Is St. George's Too Easy?


Noting that Carl Pettersson shot 10-under par 60 today, and that both the course and Canadian Open tournament scoring records have now fallen, has St. George’s proven to be a push over? There was plenty of talk that single digits might win this tournament, but now it appears something around -20 will win. How did everyone get it so wrong? And has the course proven to be too easy to host the event again?

Note that in 1960, Art Wall’s 19-under winning score led to the changes to toughen St. George’s for the 1968 Canadian Open. I’d hate to see changes made to the course just to host the event again.


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Jeff Lancaster

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  • At the start of the week nobody projected playing “lift-clean & place” and the course playing so “soft”.
    Deep rough is not a problem for players who drive it well… when a course plays soft like St. Georges is and Pro’s are allowed to put their hands on the ball in the fairway, this is the net result. It’s like play darts or shooting fish in a barrel for those on their game.
    It would be a different story altogether if the Pro’s couldn’t touch the ball…

  • I bet Mike Weir doesn’t think the course is too easy. You raise an interesting question though. I think I remember Weir saying he thought nine under would win the tourney.

  • If there is some rain next Friday night can I play lift, clean, and cheat too? Will I be allowed to post my score for handicapping purposes? It is ridiculous that they are playing lift, clean, and cheat at our national open and the tour should cut back on this.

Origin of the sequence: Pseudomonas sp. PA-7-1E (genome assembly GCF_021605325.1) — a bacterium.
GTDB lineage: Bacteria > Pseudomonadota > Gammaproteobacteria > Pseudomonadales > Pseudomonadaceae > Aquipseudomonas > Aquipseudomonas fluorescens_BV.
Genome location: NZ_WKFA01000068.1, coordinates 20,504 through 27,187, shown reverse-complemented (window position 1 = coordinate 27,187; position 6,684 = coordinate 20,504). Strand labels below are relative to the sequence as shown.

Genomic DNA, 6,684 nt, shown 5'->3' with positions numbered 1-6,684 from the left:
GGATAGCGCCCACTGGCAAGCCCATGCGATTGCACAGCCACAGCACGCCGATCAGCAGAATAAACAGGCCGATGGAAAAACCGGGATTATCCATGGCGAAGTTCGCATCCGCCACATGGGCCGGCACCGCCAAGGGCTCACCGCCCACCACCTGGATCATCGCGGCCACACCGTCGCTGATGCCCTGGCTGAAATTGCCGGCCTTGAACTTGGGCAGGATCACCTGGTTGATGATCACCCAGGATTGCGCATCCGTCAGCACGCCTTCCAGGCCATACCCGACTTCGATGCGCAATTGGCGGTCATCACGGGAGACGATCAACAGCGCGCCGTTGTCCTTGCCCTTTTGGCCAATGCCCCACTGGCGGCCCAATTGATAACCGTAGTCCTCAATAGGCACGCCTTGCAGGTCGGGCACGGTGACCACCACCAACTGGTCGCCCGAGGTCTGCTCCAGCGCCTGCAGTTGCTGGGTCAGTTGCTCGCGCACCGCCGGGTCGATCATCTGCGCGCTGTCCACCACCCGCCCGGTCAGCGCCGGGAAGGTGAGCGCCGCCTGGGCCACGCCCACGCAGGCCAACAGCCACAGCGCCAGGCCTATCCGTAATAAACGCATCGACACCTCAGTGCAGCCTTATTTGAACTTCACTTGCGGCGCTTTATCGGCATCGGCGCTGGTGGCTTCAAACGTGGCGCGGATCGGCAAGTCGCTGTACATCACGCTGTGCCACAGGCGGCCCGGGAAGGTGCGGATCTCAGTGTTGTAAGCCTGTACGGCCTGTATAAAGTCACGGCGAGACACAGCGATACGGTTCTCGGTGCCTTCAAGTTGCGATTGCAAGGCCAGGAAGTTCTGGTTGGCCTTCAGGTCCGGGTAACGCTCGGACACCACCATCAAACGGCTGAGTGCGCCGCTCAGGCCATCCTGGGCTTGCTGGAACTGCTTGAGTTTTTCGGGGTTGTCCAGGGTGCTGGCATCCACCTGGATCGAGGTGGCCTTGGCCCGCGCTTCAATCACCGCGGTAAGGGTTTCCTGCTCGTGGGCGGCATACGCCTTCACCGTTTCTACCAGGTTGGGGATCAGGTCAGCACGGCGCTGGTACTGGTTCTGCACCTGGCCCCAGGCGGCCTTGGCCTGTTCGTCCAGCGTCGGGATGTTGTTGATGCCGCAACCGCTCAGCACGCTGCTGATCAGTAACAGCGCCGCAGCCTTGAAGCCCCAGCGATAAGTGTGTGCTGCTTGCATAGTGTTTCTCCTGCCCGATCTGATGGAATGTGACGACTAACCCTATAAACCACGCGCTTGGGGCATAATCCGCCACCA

• I am not sure what people expect, the only thing that can slow these guys down
    are really fast greens and thick rough and that is not what the tour wants.
    Lets not forget the winning score of some really good tournaments

    Players – Tim Clark -16
    Pebble Beach – Dustin Johnston -18
    Masters – Phil Michelson – 16
    Memorial – Justin Rose – 18
    John Deere – Steve Stricker – 26

    These guys are good, soft greens and a moderate set up equals lots of birdies.
    Even par rarely makes the cut on the tour.

  • The 62 was prior to lift, clean, and place. And 18 under was the number at the apparently ‘woeful’ Glen Abbey in 2009. Funny, how all of the media hype was around these diabolical greens and super thick rough – that was even cut to work ‘against’ the players. Simply put, even all tricked up, St George’s is by all accounts (and flawed ratings) a wonderful old course that best be enjoyed by wonderful old members.

  • Wonder what the scores would be if they got back to “hard and fast” rather than soft, thick and mushy? And yes, these guys are that good!

    One tour caddy told me today that when he first looked at the course on Tuesday, he thought the cut line would be +2 and the winning score would be -12. This from a guy who sees 25 course setups a year.

    When these players drive the ball 320 yds off the tee on a 470 yd par 4, that leaves a smooth 150 yd 8 or 9 iron into a receptive green. A resulting 10-20 ft putt means a lot of red numbers.

    To say that St. George’s is too easy is assinine. The story isn’t about the golf course; essentially, it’s about the equipment and the ball. One day, the governing bodies of golf will make some decisions to stop the madness! Let’s hope so that we don’t write headlines like this one and people come to their senses.

  • I am not sure why the media is so fixated on the scores and whether the course was “too easy” for the pros. I was at the 2007 U.S. open at Oakmont with a winning score of +5. I think I personally witnessed 5 birdies all week. While I had a good time, seeing the pros struggle to make pars is boring!! Isn’t this about entertaining the fans? I loved what I saw at St.Georges – great shots and birdies!! You can leave the U.S. open setup south of the border – I’ll take what we had here anytime!

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